“I don’t keep track of her comings and goings.” I rubbed a hand over my mouth and watched as Asa’s eyebrows shot up and his lips twitched. I was a damn good liar. I lied to myself for years and years about the kind of man I was in order to convince myself that the choices I made were the right ones. But I was currently trying to lie to a man that was a professional liar, so it was no surprise that he saw right through the bullshit I was laying down.
“Ahh . . . I see. You have no interest in the fact she might be out there with a serial killer that wants to turn her pretty hair into a coat for his pet hamster?”
I glowered at him and crossed my arms over my chest. I was a big guy. Years of doing PT and boredom in the desert had led to a strenuous fitness routine I still maintained, partly out of habit and partly because when my muscles burned and I made myself sweat I could shut off all the other stuff that was crowding my head. Some of it nagging, niggling regret from the past, a whole lot of it new nightmares and realizations from my present. I had a couple inches in height on the Kentucky charmer and a whole lot more brute strength. Yet none of that or the glower that I was sure was stamped across my face kept Asa from keeping his stupid, sound advice to himself.
“Dixie is a good girl, she deserves someone who can give her that kind of good back.” I could see the surprise on Asa’s face as I finally gave him something that was wholeheartedly true.
He pushed off the bar and hollered that it was time for the last few customers to finish up. There were some grumbles but everyone left was a regular and as soon as the clock hit one thirty they would move towards the door without any hassle. I liked nights like this, where there were no fights to break up, no crying girls to console, no puke to clean off the floor, no amorous couples to shoo out of the bathrooms. Typically on a night like this I would watch Dixie scamper around shutting the bar down while pretending I wasn’t looking at her. I couldn’t help myself. My eyes were pulled to her and when she laughed or smiled I felt it in my gut like a punch. She did things to me that no woman had ever done to me before.
She made me want to smile and that alone was enough to have my feet itching to hit the road before I did something stupid, like fall in love or take her up on her blatant invitation into her bed. I wanted to fuck her, but I knew if I did it would fuck us both. She was nothing but good and when I got good in my life it always went bad, so I didn’t allow myself, or her, to go there. She shone as bright as the sun every single day but I was a man that knew all too well that too much time in the sun could lead to some serious burns.
I’d spent the last few months biting my tongue until it bled while she dated men that weren’t me and I went to bed alone each night wondering why I didn’t just pick up one of the barflies that hung around making it known they were ripe for the picking.
I’d never been the kind of guy that burned through women. My mother, and subsequently the women that stepped in to raise me after my mom was gone, Elma Mae and Caroline, taught me to understand that women’s hearts were fragile and you had to be careful with them. They tried to teach me how to take care of the good when you had it, how to respect it and earn it. I kept the lessons close because they were some of the only things I had left of the women that shared them with me. I never played with a woman’s body if I didn’t know for sure her heart was kept in a separate box somewhere. I liked my hands on soft tits and full hips, and silky legs wrapped around my back as much as any other guy. What I didn’t like was wiping away tears, explaining myself, and dramatic good-byes when I didn’t stick around after a good time. I was picky about who I went to bed with and I made sure they understood all my hard and fast rules about not committing or sticking around before I ever put my hands on them.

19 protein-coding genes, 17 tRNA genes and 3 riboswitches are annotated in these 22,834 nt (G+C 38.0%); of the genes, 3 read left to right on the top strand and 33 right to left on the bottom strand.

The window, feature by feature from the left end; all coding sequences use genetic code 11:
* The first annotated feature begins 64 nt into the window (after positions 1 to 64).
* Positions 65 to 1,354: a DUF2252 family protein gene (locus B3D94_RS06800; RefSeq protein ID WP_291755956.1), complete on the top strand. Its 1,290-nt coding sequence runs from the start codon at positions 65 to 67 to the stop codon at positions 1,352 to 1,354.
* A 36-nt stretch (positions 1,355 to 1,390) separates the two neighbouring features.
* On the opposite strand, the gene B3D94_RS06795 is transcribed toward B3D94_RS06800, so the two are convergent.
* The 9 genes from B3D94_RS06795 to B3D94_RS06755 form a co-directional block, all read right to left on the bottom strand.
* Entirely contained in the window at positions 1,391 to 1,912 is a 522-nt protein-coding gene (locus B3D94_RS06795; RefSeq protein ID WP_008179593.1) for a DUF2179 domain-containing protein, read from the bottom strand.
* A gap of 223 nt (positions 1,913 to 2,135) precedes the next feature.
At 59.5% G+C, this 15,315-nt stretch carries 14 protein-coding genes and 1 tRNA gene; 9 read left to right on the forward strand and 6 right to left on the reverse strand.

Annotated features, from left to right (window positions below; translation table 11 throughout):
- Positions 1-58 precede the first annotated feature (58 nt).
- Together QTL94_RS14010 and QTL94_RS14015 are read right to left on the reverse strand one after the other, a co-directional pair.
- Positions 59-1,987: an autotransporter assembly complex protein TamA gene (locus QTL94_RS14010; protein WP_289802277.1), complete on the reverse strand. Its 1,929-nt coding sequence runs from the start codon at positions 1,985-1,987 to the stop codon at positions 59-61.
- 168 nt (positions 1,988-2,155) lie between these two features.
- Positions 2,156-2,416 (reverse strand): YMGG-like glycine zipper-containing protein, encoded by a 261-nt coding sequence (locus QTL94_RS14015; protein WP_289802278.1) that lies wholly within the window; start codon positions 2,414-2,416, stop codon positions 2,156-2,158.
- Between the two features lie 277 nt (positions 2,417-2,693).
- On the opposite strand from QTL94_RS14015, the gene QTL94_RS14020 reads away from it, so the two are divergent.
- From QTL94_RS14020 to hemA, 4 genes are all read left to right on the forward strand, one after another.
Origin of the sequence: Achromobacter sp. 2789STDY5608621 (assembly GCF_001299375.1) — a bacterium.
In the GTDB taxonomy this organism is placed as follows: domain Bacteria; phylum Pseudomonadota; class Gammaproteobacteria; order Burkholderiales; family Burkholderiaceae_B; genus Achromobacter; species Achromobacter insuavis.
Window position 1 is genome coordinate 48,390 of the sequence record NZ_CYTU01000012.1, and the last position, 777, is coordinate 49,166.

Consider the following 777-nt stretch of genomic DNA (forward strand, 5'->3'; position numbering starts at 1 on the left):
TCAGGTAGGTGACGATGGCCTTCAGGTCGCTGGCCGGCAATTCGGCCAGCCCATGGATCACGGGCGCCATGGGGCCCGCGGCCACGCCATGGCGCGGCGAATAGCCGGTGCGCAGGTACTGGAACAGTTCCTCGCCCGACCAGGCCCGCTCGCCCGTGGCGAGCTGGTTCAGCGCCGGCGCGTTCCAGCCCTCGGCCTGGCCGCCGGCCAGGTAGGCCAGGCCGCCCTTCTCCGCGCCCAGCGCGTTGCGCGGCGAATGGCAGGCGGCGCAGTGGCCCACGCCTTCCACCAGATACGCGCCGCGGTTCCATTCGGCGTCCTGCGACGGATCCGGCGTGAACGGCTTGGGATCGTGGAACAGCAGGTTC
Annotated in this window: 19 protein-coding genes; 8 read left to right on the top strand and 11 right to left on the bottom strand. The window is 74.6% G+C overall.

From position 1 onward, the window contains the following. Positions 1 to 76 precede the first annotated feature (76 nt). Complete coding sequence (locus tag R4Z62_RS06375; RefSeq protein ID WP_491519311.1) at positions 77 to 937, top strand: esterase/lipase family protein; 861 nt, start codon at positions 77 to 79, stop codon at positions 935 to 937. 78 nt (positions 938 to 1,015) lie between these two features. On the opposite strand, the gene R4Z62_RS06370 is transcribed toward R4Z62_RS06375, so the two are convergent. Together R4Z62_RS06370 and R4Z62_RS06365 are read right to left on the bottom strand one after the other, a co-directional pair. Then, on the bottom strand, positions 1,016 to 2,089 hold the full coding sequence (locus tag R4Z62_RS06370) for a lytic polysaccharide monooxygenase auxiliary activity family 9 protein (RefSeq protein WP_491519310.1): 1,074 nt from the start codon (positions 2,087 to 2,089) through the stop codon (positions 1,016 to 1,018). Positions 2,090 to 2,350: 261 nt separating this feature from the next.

Jay Crownover continues her Saints of Denver series with Riveted, available February 14th, 2017
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Pre-order Riveted today and on February 14th, you’ll also receive a glossy Saints of Denver poster and an exclusive first-look at Chapters 1 and 2 of Avenged, her forthcoming Mackenzie Family novella.
Avenged combines the grit of Saints of Denver series with the all-out heat of The Point series with a mind-blowing, mystery, yet-to-be-revealed, couple combining both of these worlds. Be one of the first to find out who it is, pre-order Riveted today.
Posters will be mailed the week of February 14th and Avenged chapters will arrive via email.
Jay Crownover is the New York Times and USA Today bestselling author of the Marked Men, The Point, and the Saints of Denver series. Like her characters, she is a big fan of tattoos. She loves music and wishes she could be a rock star, but since she has no aptitude for singing or instrument playing, she’ll settle for writing stories with interesting characters that make the reader feel something. She lives in Colorado with her three dogs.